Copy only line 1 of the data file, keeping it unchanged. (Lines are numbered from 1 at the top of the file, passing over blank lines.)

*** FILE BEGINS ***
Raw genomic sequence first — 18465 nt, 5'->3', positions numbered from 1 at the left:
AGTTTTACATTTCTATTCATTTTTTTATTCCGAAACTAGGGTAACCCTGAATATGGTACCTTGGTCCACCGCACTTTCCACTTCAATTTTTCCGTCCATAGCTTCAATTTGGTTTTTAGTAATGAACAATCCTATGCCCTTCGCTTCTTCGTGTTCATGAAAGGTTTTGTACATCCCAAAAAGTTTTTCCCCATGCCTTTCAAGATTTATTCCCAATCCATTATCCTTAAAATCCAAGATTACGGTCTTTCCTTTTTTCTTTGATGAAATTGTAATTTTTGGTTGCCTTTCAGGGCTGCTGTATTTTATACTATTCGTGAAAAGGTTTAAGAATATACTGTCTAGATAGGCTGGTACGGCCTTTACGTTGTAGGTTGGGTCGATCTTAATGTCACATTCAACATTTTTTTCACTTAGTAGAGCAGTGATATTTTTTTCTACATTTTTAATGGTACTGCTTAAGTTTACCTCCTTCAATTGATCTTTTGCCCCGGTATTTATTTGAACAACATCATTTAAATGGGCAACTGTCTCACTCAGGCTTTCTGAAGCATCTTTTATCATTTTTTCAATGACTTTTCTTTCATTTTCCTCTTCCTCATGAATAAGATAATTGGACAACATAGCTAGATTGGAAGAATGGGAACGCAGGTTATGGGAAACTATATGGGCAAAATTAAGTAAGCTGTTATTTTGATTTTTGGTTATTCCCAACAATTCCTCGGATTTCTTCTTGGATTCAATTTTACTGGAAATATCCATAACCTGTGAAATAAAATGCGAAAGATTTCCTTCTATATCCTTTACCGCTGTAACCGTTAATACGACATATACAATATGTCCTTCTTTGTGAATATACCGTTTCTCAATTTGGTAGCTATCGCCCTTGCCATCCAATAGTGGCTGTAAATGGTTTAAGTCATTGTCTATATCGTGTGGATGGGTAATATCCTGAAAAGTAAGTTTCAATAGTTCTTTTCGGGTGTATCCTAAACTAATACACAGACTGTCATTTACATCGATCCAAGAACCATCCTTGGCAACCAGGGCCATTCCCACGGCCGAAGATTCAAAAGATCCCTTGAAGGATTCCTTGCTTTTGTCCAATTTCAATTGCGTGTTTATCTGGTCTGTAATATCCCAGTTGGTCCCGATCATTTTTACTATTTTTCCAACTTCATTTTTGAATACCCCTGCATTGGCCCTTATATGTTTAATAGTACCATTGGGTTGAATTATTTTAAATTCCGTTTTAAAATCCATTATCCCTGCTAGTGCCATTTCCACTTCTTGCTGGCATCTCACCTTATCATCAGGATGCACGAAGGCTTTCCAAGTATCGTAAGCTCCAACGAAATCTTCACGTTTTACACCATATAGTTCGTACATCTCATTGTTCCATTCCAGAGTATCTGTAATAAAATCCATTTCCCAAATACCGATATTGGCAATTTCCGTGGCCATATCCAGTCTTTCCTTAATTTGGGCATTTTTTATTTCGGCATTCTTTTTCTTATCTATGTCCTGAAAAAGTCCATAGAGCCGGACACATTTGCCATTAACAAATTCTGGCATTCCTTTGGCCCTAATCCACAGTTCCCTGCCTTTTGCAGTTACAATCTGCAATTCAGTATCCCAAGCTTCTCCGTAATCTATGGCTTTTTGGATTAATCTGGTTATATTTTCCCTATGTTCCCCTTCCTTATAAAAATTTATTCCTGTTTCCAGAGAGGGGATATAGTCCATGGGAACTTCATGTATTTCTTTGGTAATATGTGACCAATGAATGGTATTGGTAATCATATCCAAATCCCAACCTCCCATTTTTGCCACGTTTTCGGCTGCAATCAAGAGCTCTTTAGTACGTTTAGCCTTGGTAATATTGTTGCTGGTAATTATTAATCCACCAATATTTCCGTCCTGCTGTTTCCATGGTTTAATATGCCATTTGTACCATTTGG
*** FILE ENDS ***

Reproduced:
Raw genomic sequence first — 18465 nt, 5'->3', positions numbered from 1 at the left: